It’s Friday testing on Race weekend, your team has the best car by what seems like an unbeatable margin; you have had astonishing reliability and consecutive double podiums for each of the first five races. It may be early in the season but the title already looks like it’s yours to lose, your challenge comes from a different team in each race so no one team is amassing a the points and your lead grows from race to race. But you notice the gap falling slowly from race to race. No worries you had a new aero package up your sleeve for the next race – that will get it all back.
First practice and you’re expecting to be near the top of the time sheets, you have a new aero package which shows a further leap forward at the wind tunnel and on your computer sims. Your rivals will have moved on too but they can’t have jumped you given that gap. The team is in buoyant mood. The cars roll out of the garage and you watch the timing screens BUT the initial runs show a deficit to all the nearest challengers. An expected 0.4 second advantage is actually showing a half second deficit. It must be the set up needs dialing in.
The Race Engineers move the settings one way then the other but the times get worse no matter what you do. Then suddenly the reality hits…. you’ve gone from being a team clearly punching miles above its weight to midfield has-beens for no apparent reason. The cars return down the pit lane from the final timed run of the day and you are desperate to find out exactly what your drivers have to say. Please tell me they were just taking it easy and bedding in the new parts you think. The helmets are removed and they do not look happy at all. Harsh exchanges between the drivers and the engineers are followed by rather sprightly disappearances back to the motor home. You grab your engineer as he heads to the back of the garage he looks at you then shakes his head but no words are needed – you are in trouble. You call a team meeting… “The performance has gone” one says, “the car is just not under him.” Says another. “How can this be?” demands the Chief Mechanic. The engineer looks at the sky and notices the clouds, “Hang on it’s a cold day, colder than all previous races in fact and suddenly it clicks, there’s no temperature on the tyres, the cars can’t generate enough heat into their tyres, it’s not the car that’s changed it’s the weather!
Well you may have solved the riddle. But it is impossible to escape the reality dawning that your car was designed, inadvertently perhaps, to fundamentally excel in the heat. All the other teams were struggling with much greater tyre degradation causing huge drop offs on long runs. Your consistency on the long runs in the heat of the first 5 venues was down entirely to your choice of design way back last April during the new car strategy kick off meetings. You deliberately chose suspension geometry set ups that would counter that horrific rear tyre wear issue you were having on that year’s car but it is clear you have taken the kinder set up to an extreme non of the other teams thought were necessary under the new rules. You were the only team to go that way because everyone else felt the much lower downforce from the new regulations would mean a much harder set up was required to get a bit more mechanical grip through the tyres.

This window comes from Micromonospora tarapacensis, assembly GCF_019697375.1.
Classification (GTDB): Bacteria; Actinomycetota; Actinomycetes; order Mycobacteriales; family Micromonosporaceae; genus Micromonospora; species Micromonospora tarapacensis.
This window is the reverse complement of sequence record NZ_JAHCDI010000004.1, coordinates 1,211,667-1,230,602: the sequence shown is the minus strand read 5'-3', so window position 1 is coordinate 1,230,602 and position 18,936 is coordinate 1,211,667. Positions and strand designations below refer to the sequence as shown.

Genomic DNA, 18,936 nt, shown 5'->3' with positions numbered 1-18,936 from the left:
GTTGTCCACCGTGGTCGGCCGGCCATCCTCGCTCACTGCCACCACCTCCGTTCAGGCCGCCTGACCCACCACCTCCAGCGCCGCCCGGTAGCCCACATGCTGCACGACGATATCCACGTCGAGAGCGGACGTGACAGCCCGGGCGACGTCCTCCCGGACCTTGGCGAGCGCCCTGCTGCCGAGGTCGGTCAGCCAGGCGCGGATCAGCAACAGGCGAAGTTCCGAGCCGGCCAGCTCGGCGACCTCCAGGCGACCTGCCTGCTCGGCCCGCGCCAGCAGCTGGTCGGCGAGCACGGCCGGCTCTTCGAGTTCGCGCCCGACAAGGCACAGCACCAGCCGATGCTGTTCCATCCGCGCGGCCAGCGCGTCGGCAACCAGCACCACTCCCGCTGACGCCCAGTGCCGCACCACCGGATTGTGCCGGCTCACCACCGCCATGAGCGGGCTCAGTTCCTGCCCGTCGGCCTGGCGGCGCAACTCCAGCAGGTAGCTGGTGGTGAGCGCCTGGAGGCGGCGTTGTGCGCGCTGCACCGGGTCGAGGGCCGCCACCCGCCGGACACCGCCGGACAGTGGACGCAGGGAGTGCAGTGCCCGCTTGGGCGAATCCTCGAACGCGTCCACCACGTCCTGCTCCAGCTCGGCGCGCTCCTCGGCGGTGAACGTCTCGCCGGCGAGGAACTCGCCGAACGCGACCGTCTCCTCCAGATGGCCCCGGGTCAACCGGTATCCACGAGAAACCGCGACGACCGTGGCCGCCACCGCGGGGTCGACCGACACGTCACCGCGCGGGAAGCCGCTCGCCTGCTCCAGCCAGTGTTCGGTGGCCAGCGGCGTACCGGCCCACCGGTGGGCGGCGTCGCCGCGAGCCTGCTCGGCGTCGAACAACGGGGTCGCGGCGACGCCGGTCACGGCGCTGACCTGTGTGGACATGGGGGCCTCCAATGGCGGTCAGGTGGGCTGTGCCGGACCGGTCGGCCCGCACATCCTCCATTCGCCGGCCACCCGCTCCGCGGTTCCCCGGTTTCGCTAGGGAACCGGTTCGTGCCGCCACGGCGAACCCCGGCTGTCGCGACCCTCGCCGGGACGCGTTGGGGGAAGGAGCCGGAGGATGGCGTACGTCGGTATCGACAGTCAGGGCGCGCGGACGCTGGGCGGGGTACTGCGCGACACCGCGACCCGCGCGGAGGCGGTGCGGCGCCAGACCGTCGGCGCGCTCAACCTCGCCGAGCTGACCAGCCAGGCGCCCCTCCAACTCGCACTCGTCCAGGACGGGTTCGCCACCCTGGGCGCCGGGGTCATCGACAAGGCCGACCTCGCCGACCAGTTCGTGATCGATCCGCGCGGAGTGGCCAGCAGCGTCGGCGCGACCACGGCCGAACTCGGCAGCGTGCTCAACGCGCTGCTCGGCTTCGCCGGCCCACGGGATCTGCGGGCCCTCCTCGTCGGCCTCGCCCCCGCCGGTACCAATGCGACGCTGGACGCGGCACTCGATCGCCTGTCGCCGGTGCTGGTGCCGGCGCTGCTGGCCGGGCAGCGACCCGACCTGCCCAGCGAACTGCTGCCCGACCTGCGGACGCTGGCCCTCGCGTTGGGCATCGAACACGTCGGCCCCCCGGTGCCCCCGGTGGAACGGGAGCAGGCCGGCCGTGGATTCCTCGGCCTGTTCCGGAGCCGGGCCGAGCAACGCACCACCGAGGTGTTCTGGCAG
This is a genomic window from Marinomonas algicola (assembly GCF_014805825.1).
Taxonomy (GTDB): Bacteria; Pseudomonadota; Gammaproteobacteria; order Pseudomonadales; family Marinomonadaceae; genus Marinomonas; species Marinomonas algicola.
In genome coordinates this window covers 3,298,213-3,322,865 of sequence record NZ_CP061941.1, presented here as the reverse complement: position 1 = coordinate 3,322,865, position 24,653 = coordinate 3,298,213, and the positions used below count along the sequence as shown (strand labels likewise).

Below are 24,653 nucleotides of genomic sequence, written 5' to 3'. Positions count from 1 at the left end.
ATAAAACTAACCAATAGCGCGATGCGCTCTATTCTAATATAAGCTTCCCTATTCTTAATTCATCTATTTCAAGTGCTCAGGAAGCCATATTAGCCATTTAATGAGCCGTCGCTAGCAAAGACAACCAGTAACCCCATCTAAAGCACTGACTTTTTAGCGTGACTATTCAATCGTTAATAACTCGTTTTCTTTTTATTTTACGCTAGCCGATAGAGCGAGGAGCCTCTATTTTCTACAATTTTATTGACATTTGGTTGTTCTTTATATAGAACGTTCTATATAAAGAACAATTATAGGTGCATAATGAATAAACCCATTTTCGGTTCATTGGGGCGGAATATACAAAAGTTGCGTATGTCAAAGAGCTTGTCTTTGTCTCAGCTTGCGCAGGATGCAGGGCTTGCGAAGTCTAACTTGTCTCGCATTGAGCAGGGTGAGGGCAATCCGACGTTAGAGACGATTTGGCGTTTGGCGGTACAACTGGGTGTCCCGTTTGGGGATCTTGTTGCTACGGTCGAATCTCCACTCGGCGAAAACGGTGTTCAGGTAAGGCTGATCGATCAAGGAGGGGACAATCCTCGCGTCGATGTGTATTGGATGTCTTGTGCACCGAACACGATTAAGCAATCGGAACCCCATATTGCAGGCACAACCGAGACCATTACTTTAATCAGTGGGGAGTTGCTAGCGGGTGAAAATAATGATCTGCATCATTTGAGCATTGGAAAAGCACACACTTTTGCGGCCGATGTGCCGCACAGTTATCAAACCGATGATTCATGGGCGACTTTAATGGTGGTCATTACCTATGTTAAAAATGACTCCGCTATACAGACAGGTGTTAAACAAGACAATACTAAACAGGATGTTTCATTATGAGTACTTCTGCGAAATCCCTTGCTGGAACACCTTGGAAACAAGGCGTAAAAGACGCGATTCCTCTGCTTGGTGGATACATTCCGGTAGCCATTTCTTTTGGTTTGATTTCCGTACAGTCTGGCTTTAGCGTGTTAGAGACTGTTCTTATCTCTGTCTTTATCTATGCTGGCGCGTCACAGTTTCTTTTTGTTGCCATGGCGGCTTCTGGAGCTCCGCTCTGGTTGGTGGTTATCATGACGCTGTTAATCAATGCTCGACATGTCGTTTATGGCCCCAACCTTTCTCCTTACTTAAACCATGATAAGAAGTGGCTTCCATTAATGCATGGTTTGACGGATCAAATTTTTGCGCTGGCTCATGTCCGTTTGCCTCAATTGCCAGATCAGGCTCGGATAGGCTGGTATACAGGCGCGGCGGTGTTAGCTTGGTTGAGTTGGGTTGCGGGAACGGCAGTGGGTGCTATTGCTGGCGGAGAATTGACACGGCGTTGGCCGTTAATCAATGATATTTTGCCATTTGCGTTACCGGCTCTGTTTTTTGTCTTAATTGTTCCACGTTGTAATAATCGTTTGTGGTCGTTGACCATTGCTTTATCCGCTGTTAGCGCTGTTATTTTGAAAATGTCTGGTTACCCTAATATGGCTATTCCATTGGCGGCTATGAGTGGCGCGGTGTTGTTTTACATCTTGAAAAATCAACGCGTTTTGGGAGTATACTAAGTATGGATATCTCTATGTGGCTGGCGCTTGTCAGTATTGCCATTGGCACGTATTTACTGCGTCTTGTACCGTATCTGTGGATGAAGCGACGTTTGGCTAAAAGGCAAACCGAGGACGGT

What turned out to be a master stroke at the start of the season may now begin to bite your backside. All the other teams are now generating far less tyre wear and having smoother longer runs. Now we get to cooler ambient temperatures and you can’t get decent temperatures and consistent tyre pressures have disappeared into the Fly-Away races sunsets.
It seemed a decent idea at the time. Your attempts to design a chassis going easier on tyres should have given you more strategic options across the board. You are now stuck with a car at the extreme of the performance curve with little option to modify to compensate. Whereas everyone else has got to grips with the new technological needs and being closer to the centre of the performance T-Junction, they have far more adaptability to close the gap in the heat but leaving you dreadfully low on options in medium or low heat conditions. You qualify in the mid-field in the dry and worse follows on race day when you don’t even make the points in the wet.
Your tyres rarely make it into their operating window throughout a cool and miserable European Summer. Your ability to close out the championship is hampered by an inability to design back in some heat capacity towards the rubber and you blow your budget trying to force the car into a direction it simply can not go. By the end of Europe, your lead has disappeared and in the heat the others have overtaken you.
The title which had previously seemed in the bag disappeared to the Engineering heartland of Northern Italy along with your star driver and the engineers that had so brilliantly executed your strategy disappeared from one side of Northamptonshire to the other then far afield places such as leafy Surrey and Oxon.
A simple design choice brings your first title chance to your doorstep then becomes the Achilles heel wrecking your hopes of dining with the silver platter and spraying that sweet apple juice. Can you minimise the damage and develop the car through the season to overcome this flaw or will your title bid crumble…you find out in GPRM.